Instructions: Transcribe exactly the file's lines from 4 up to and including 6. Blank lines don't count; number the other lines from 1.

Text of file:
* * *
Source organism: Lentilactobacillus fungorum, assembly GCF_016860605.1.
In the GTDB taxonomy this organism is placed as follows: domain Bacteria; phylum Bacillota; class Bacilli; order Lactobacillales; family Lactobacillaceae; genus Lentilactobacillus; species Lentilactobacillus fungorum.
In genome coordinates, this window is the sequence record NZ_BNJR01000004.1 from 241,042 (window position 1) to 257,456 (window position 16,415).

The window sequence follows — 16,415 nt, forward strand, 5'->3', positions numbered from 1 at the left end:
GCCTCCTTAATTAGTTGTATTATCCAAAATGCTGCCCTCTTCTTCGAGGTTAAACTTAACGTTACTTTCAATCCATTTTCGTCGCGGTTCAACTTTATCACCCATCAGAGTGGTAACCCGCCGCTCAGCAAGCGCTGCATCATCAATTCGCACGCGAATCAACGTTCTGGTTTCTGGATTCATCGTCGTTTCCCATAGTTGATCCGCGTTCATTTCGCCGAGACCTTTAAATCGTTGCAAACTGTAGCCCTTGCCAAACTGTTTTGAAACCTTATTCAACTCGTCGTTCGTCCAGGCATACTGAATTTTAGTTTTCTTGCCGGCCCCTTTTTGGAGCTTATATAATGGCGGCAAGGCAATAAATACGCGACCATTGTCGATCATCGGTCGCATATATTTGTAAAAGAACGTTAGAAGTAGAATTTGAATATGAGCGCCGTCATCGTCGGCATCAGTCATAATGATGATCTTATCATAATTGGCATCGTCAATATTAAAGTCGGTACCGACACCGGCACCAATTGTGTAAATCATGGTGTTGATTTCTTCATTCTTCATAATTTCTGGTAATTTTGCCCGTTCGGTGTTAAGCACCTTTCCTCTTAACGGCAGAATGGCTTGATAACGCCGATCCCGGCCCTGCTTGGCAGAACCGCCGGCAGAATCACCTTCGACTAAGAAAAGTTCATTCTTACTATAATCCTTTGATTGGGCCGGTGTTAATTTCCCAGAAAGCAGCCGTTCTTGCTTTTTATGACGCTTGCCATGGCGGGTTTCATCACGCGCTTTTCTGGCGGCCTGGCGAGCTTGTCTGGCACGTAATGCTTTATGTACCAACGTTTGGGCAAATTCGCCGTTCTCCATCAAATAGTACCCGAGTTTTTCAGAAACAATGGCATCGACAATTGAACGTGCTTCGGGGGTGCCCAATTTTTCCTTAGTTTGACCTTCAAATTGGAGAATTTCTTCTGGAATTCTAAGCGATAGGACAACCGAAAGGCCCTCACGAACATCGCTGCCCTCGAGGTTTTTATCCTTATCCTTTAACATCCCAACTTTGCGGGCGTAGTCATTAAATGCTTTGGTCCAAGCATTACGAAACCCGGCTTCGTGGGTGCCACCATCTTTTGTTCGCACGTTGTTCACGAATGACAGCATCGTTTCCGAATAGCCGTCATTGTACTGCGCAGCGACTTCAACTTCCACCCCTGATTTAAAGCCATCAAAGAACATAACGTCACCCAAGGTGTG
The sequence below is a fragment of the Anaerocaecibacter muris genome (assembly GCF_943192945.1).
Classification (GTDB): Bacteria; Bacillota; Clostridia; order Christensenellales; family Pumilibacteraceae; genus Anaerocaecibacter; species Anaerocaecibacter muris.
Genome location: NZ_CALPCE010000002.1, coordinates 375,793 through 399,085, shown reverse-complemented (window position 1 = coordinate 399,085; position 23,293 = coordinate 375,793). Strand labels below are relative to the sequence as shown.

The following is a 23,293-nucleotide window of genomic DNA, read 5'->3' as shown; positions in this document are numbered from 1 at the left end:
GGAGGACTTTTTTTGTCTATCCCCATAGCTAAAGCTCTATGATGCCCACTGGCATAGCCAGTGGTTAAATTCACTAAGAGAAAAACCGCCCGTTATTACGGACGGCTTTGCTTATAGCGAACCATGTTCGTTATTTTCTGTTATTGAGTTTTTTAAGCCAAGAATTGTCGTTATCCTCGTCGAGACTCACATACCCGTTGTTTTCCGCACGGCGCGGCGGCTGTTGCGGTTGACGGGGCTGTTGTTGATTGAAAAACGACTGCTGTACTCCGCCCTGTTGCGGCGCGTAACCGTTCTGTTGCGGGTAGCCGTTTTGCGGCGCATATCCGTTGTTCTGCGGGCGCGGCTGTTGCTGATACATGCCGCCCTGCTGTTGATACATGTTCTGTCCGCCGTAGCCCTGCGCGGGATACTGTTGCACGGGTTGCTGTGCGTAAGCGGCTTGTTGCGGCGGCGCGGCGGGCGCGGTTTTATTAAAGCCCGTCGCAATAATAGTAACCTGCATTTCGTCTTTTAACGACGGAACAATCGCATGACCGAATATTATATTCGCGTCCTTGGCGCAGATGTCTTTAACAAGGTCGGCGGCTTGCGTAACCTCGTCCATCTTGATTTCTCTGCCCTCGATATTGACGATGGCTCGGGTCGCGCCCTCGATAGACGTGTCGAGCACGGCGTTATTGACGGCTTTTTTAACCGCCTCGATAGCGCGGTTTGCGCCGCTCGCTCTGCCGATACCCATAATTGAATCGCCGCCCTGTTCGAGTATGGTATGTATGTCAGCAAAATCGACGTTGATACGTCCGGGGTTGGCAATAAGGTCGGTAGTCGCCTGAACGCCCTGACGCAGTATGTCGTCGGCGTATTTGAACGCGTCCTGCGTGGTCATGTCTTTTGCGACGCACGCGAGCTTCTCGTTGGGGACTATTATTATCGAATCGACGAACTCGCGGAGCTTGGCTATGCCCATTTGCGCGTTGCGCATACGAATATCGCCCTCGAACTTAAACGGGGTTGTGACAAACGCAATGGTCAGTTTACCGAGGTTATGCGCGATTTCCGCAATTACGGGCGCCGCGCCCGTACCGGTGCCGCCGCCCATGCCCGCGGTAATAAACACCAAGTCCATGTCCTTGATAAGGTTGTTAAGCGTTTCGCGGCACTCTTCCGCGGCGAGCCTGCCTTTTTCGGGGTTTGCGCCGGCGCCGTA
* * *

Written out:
The window sequence follows — 16,415 nt, forward strand, 5'->3', positions numbered from 1 at the left end:
GCCTCCTTAATTAGTTGTATTATCCAAAATGCTGCCCTCTTCTTCGAGGTTAAACTTAACGTTACTTTCAATCCATTTTCGTCGCGGTTCAACTTTATCACCCATCAGAGTGGTAACCCGCCGCTCAGCAAGCGCTGCATCATCAATTCGCACGCGAATCAACGTTCTGGTTTCTGGATTCATCGTCGTTTCCCATAGTTGATCCGCGTTCATTTCGCCGAGACCTTTAAATCGTTGCAAACTGTAGCCCTTGCCAAACTGTTTTGAAACCTTATTCAACTCGTCGTTCGTCCAGGCATACTGAATTTTAGTTTTCTTGCCGGCCCCTTTTTGGAGCTTATATAATGGCGGCAAGGCAATAAATACGCGACCATTGTCGATCATCGGTCGCATATATTTGTAAAAGAACGTTAGAAGTAGAATTTGAATATGAGCGCCGTCATCGTCGGCATCAGTCATAATGATGATCTTATCATAATTGGCATCGTCAATATTAAAGTCGGTACCGACACCGGCACCAATTGTGTAAATCATGGTGTTGATTTCTTCATTCTTCATAATTTCTGGTAATTTTGCCCGTTCGGTGTTAAGCACCTTTCCTCTTAACGGCAGAATGGCTTGATAACGCCGATCCCGGCCCTGCTTGGCAGAACCGCCGGCAGAATCACCTTCGACTAAGAAAAGTTCATTCTTACTATAATCCTTTGATTGGGCCGGTGTTAATTTCCCAGAAAGCAGCCGTTCTTGCTTTTTATGACGCTTGCCATGGCGGGTTTCATCACGCGCTTTTCTGGCGGCCTGGCGAGCTTGTCTGGCACGTAATGCTTTATGTACCAACGTTTGGGCAAATTCGCCGTTCTCCATCAAATAGTACCCGAGTTTTTCAGAAACAATGGCATCGACAATTGAACGTGCTTCGGGGGTGCCCAATTTTTCCTTAGTTTGACCTTCAAATTGGAGAATTTCTTCTGGAATTCTAAGCGATAGGACAACCGAAAGGCCCTCACGAACATCGCTGCCCTCGAGGTTTTTATCCTTATCCTTTAACATCCCAACTTTGCGGGCGTAGTCATTAAATGCTTTGGTCCAAGCATTACGAAACCCGGCTTCGTGGGTGCCACCATCTTTTGTTCGCACGTTGTTCACGAATGACAGCATCGTTTCCGAATAGCCGTCATTGTACTGCGCAGCGACTTCAACTTCCACCCCTGATTTAAAGCCATCAAAGAACATAACGTCACCCAAGGTGTG
The sequence below is a fragment of the Anaerocaecibacter muris genome (assembly GCF_943192945.1).